Do You FourSquare on the First Date? Love in the Location-Aware World

This Valentine's Day day, let love know where you are -- via Foursquare, of course.

The fastest growing trend in social networking is location-based iPhone and Android apps, which tell the online world exactly which restaurant you're eating at or driveway you're parked in. Applications like FourSquare and Gowalla profess to better connect us with our friends. But more and more applications use them to let people meet up -- and ultimately hook up.

So the next time you’re at the local bar, do pause to send that tweet. After all, while your iPhone is checking you in, users nearby could be checking you out.

"Mobile dating is different," explained Andrew Weinreich, founder of a mobile-dating application called MeetMoi. "You’re literally dating as you go. You have less time to be discriminating and can easily meet up with someone nearby.”

Weinreich told that people are drawn to dating via cell phone because it turns an awkwardly arranged date into a much more casual affair. “Online dating really requires an incredible amount of planning,” he noted. “You write people in advance, you wait for them to e-mail you back, take the time to figure out when to meet. It’s almost unheard of to have impromptu coffee."

With your cell phone passing out your precise location to the foot, it seems dating -- and hooking up -- is making a comeback.

Currently an array of applications are helping you find a cutie or two nearby, even if that’s not their outright intention. For example, take new website which works as a location-based social site for business pros. The site lists a four-step process for users: Check in to your hotel, find interesting hotel guests, set up face-to-face meetings, expand your professional networking.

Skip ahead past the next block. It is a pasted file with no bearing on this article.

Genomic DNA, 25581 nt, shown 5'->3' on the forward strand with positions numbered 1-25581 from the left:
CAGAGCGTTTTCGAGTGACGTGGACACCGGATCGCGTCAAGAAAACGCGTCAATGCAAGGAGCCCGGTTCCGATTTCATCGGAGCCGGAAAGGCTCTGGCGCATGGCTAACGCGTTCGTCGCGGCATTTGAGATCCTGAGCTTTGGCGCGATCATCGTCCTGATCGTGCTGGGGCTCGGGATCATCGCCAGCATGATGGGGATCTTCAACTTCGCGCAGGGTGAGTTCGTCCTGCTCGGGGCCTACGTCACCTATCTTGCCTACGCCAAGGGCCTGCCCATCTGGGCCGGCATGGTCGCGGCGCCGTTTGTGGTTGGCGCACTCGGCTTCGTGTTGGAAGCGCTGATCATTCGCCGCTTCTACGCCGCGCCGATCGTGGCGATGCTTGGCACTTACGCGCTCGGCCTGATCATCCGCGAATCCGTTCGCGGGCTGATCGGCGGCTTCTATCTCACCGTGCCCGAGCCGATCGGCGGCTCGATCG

“While we traveled for work, we saw people sitting at the hotel bar after conferences or being in business meetings, and they looked kind of bored and lonely,” Asaf Engel, co-founder of, told “So we’re looking to convert that downtime people have in hotels into networking time. The site allows these travelers to interact with each other and create new business opportunities.”

If creating new business opportunities isn't the only thing on the lonely business traveler’s mind -- well, so be it.

Other apps are far less subtle. A newly developed site called Ratio Finder takes check-ins from Foursquare and generates a map of the area according to gender imbalances. So if you’re female, you’ll be able to find the nearest restaurant or bar where the male game is plentiful (there's nothing to prevent you stumbling into a gay bar, however).

And then there’s Weinreich’s MeetMoi, an application designed specifically to help people find willing dates nearby via their iPhone or Android smartphone. Users can update their location on MeetMoi, see who’s close to them, and then figure out where to meet up. So far, Weinreich says the application has seen a lot of success, resulting in numerous long-term relationships and even marriages.

So what does this mean for all these GPS-based applications? Are FourSquare, Facebook, and Twitter simply a writhing pit of hormones with people hunting for newer, more exciting ways to score?

Before you yell out “Yes,” note that statistics show people are hesitant about these new ways to meet up. A recent study from Microsoft found that less than 20% of users had ever used a service that lets people know where they are or where another person was located. New apps may make hooking up easier, but users are still too shy to actually try them out.

Gary Culliss, the creator of a Twitter client called Firefly, has immersed himself in the location-based application world. He claims that while the technology may make one-night stands easier, people aren't necessarily checking in for that purpose.

“Of the check-ins that are posted from these sites, only about 25% of them actually get pushed over to Twitter,” said Cutliss. “And a lot of these folks are checking in privately so as to not bother their friends. That says to me that people are more interested in the gaming aspects of it all -- like gaining points, or getting badges, or becoming mayors of different places. ”

And as for those who do actually use these services to go on the prowl, Cutliss says that these applications are just a brand new avenue for an ancient desire.

“Location-based apps don’t cause the problem any more than Twitter or Facebook cause the problem,” Cutliss told

But people may not remain so hesitant. Another study from Juniper Research predicts that by next year, over a quarter of a billion people will be using mobile services to date. Weinreich agrees, saying romance simply has to keep up with our fast-paced society.

“We’re very direct,” Weinreich told “Our one goal is to help you date. We help you find people faster and easier than anywhere else.”